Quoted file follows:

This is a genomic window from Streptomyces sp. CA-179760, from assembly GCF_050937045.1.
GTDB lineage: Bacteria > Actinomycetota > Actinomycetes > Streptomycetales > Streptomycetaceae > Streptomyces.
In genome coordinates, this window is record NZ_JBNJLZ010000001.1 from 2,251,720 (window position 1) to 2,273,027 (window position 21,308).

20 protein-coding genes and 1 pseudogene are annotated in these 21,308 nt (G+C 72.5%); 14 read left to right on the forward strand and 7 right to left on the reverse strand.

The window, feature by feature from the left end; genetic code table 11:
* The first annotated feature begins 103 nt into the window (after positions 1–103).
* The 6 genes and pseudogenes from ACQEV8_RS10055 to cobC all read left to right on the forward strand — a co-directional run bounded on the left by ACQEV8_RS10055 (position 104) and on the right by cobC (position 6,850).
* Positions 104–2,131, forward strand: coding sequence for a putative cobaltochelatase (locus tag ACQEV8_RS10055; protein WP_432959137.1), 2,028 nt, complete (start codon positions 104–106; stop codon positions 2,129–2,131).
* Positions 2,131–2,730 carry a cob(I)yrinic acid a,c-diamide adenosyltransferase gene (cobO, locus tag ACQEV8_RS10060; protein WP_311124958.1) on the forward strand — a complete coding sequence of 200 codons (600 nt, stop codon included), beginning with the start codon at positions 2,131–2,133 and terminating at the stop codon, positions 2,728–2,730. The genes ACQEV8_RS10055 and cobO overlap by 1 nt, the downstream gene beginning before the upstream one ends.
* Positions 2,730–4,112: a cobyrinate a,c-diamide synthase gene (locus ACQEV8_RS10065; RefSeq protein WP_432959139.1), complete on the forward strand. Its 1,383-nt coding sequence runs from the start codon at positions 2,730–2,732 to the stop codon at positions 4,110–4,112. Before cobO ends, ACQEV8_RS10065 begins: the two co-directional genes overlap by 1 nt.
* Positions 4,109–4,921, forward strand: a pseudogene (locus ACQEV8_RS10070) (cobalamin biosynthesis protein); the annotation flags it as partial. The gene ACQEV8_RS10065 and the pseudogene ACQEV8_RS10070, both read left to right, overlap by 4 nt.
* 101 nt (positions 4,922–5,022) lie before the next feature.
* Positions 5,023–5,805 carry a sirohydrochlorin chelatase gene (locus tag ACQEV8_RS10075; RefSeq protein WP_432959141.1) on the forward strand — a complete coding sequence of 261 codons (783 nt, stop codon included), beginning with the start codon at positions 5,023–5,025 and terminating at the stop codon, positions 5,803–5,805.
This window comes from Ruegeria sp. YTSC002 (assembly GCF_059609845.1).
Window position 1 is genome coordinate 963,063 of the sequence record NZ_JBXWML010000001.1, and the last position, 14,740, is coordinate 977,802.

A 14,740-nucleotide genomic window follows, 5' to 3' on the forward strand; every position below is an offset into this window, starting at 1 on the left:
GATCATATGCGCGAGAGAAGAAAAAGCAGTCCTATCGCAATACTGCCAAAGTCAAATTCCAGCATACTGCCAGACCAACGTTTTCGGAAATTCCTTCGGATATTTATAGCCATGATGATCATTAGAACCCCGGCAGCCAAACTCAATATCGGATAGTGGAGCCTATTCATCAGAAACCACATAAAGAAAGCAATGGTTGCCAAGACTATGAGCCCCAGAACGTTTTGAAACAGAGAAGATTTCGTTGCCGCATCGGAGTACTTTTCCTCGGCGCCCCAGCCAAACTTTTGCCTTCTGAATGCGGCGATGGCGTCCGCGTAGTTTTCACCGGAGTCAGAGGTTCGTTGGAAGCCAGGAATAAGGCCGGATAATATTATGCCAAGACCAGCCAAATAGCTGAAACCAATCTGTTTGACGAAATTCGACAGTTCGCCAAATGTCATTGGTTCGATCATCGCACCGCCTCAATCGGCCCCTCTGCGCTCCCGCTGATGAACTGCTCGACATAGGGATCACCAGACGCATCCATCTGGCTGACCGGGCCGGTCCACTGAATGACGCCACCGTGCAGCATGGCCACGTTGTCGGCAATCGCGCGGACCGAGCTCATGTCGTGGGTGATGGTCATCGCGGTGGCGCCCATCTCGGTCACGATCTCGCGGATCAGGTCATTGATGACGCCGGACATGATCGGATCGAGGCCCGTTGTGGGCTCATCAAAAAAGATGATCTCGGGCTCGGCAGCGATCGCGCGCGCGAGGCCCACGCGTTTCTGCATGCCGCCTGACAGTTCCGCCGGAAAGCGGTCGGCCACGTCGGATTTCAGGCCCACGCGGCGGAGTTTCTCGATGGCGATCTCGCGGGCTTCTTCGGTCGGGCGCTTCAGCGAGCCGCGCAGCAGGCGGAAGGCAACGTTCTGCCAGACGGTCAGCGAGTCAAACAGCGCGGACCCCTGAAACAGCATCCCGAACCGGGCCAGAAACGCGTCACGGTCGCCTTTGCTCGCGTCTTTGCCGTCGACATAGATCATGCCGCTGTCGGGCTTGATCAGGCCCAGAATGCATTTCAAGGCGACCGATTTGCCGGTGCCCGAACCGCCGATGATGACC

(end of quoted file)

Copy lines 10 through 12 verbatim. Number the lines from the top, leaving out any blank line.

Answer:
* Positions 2,730–4,112: a cobyrinate a,c-diamide synthase gene (locus ACQEV8_RS10065; RefSeq protein WP_432959139.1), complete on the forward strand. Its 1,383-nt coding sequence runs from the start codon at positions 2,730–2,732 to the stop codon at positions 4,110–4,112. Before cobO ends, ACQEV8_RS10065 begins: the two co-directional genes overlap by 1 nt.
* Positions 4,109–4,921, forward strand: a pseudogene (locus ACQEV8_RS10070) (cobalamin biosynthesis protein); the annotation flags it as partial. The gene ACQEV8_RS10065 and the pseudogene ACQEV8_RS10070, both read left to right, overlap by 4 nt.
* 101 nt (positions 4,922–5,022) lie before the next feature.